The outspoken senator from Vermont, Congress’ only self-described socialist, said he would consider a 2016 run for the presidency if no one else with sufficiently left-wing values enters the race.
“Under normal times, it’s fine, you have a moderate Democrat running, a moderate Republican running,” Sanders told the Burlington Free Press on Friday. “These are not normal times. The United States right now is in the middle of a severe crisis and you have to call it what it is.”
Sanders previously suggested he might run for president in an October interview with labor advocacy magazine In These Times.
He’s not alone. Earlier this month, The New Republic’s Noam Scheiber suggested that Sen. Elizabeth Warren, D-Mass. might enter the 2016 Democratic presidential primary, where she would serve as a progressive foil to the more centrist Hillary Clinton. The activist group PCCC (Progressive Change Campaign Committee) has seized on the idea, and is trying to use Warren’s popularity to nudge other potential candidates further to the left on issues like financial reform and maintaining the welfare state.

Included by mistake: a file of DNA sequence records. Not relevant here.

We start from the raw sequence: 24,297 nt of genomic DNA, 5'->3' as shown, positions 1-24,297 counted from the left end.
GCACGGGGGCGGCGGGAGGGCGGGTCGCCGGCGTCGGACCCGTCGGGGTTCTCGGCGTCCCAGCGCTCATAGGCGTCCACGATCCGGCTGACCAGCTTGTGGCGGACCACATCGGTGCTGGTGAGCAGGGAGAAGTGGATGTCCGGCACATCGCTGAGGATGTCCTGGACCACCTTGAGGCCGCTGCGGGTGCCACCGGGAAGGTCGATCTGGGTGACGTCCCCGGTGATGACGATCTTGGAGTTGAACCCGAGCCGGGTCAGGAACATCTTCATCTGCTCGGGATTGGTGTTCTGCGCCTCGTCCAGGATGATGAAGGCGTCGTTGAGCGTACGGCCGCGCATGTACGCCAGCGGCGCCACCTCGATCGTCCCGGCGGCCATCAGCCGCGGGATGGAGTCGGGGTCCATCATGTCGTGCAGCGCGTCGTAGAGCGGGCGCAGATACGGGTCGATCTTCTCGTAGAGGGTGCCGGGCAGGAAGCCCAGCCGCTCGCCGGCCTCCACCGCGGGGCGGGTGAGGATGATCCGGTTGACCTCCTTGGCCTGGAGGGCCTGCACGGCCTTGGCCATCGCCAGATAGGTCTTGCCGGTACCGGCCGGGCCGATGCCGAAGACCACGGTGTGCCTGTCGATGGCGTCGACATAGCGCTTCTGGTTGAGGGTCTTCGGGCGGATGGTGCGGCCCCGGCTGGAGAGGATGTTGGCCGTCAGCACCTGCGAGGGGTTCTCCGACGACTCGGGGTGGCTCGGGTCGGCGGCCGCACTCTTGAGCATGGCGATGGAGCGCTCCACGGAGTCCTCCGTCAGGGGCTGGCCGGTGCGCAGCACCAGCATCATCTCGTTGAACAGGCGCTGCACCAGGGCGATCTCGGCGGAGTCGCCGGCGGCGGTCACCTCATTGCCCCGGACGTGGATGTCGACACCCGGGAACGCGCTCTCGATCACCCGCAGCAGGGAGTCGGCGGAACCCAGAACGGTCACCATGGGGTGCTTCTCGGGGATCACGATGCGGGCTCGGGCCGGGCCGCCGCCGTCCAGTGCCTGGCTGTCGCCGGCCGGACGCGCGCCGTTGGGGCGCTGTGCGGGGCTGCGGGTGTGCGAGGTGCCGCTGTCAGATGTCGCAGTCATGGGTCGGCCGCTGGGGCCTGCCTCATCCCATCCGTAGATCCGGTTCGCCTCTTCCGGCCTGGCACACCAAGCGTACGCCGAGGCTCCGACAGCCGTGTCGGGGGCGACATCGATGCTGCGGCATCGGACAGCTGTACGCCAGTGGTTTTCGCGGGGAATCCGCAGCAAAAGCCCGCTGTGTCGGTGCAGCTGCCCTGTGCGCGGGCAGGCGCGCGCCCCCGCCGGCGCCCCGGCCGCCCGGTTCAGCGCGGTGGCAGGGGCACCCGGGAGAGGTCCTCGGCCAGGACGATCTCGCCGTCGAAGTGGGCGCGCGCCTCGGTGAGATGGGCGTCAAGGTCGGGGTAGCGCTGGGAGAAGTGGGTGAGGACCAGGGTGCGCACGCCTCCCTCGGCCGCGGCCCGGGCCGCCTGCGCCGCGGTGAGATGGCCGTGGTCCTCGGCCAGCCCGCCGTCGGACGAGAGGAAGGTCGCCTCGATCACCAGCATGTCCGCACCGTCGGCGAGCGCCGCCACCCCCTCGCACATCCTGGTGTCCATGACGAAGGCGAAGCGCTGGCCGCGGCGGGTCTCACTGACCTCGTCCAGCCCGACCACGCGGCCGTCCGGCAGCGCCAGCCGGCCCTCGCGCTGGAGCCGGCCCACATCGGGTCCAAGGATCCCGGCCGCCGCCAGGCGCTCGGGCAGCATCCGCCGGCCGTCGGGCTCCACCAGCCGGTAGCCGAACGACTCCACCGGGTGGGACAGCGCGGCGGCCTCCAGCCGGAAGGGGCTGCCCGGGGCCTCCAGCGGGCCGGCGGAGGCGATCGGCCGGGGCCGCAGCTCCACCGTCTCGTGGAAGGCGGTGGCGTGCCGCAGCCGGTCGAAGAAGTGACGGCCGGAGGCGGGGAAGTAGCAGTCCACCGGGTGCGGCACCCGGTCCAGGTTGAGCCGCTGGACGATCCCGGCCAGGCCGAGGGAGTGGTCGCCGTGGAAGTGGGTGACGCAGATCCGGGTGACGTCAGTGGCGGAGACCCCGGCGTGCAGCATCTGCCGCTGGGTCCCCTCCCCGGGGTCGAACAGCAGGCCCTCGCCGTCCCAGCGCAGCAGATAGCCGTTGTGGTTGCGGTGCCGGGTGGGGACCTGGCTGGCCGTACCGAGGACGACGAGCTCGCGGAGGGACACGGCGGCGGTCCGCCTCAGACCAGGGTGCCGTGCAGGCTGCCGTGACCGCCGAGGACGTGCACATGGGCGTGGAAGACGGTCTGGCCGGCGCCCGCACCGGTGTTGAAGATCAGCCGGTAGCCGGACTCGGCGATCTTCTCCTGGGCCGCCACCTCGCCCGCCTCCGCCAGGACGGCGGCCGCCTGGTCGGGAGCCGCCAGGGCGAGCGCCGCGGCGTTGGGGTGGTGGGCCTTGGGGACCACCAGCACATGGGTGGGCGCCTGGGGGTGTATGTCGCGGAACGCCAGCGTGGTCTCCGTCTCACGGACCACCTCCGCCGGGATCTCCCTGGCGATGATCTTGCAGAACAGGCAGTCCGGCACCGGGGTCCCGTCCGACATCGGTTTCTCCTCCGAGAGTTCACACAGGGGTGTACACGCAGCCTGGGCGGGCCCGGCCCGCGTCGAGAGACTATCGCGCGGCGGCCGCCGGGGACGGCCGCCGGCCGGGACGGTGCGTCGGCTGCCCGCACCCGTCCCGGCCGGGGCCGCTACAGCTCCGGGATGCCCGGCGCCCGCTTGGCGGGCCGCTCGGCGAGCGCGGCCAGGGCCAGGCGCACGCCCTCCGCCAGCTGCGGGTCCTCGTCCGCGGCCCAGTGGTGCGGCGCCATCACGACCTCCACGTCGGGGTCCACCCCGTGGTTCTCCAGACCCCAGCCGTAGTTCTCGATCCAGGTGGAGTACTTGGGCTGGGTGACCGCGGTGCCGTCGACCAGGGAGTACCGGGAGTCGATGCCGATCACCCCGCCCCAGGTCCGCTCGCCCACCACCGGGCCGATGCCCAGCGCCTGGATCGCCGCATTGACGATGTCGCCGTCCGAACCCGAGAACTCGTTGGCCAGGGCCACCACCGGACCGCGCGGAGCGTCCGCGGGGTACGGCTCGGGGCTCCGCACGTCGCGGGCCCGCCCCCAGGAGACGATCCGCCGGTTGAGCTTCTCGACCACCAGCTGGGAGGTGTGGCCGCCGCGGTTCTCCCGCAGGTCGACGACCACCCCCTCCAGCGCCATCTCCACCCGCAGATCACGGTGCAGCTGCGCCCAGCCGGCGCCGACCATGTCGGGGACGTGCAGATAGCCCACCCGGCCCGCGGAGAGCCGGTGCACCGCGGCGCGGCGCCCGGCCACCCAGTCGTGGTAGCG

A third-party presidential candidate running on a democratic socialist platform would be a long shot—to say the least—but it might be marginally less of a long shot than it was even a few years ago. American attitudes toward socialism are becoming gradually less negative, particularly among young people. That helps to explain why last week, city council candidate Kshama Sawant was able to become the first socialist to win citywide office in Seattle in at least a century.
But that doesn’t mean that a socialist candidate would stand even a remote chance of winning the presidency any time in the next few years. And if he ran, it appears that Sanders’ goal would not be to become president, but simply to force broader discussions of American capitalism, inequality and climate change during the campaign season.